Two Types of Stress
The National Mental Health Association reports that seventy-five to ninety-five
percent of all visits to physicians are stress related. You read it right – seventy-five to ninety-five percent of all illness is stress related!
What that means is that, if we can learn to manage or eliminate stress, we automatically reduce the vast majority of our illness!
Stress is a physiological reaction of your autonomic nervous system – that system that controls the processes like heart rate, respiration, and digestion. The two systems involved are the sympathetic nervous system and parasympathetic nervous system. Suffice it to say that the sympathetic nervous system is like the accelerator in your car and the parasympathetic is like the brakes.
There are also two types of stress: acute and chronic. The acute response is the “red alert” system that gears you up for immediate danger. It was intended to help you defend yourself from a real and present danger: i.e. an approaching lion, tiger, or bear, oh my. It is triggered by a perceived threat to your control, like the approach of an angry boss, a looming deadline, or that moment when you can’t find your keys and you’re running late for work. This response dumps adrenaline into your system, elevating your heart rate and blood pressure, among other things.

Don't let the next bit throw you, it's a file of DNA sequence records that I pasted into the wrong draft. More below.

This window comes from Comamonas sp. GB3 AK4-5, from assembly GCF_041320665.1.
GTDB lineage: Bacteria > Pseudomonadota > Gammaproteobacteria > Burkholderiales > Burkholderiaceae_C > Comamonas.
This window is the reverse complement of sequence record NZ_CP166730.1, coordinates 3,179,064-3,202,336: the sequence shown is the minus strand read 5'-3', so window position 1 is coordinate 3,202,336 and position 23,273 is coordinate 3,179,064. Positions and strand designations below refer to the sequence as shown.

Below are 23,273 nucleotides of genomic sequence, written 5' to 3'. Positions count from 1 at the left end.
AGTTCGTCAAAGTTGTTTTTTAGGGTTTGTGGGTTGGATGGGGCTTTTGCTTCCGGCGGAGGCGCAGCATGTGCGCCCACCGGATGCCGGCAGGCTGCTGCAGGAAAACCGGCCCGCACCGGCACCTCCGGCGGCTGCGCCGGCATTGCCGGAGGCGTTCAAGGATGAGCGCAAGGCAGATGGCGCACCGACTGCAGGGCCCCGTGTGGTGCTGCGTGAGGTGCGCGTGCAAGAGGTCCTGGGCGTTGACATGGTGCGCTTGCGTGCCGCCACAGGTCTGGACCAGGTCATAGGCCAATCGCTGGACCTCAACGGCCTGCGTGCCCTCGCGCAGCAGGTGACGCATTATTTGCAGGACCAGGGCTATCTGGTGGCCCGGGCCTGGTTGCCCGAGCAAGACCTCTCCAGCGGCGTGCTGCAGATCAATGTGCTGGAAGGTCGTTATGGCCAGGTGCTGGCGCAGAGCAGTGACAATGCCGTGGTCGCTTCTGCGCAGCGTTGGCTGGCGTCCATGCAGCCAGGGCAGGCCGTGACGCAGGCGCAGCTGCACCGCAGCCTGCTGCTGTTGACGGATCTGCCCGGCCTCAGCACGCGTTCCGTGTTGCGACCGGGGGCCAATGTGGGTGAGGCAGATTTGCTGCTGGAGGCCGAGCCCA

Chronic stress is the body’s response to situations in which endurance is needed. It was intended to help you through long, cold winters with little food. It is triggered now, primarily, by worry and by living in constant dread and hopelessness. This response moves cortisol through your system, slowly elevating blood pressure, decreasing sexual hormones and causing weight gain, among other things.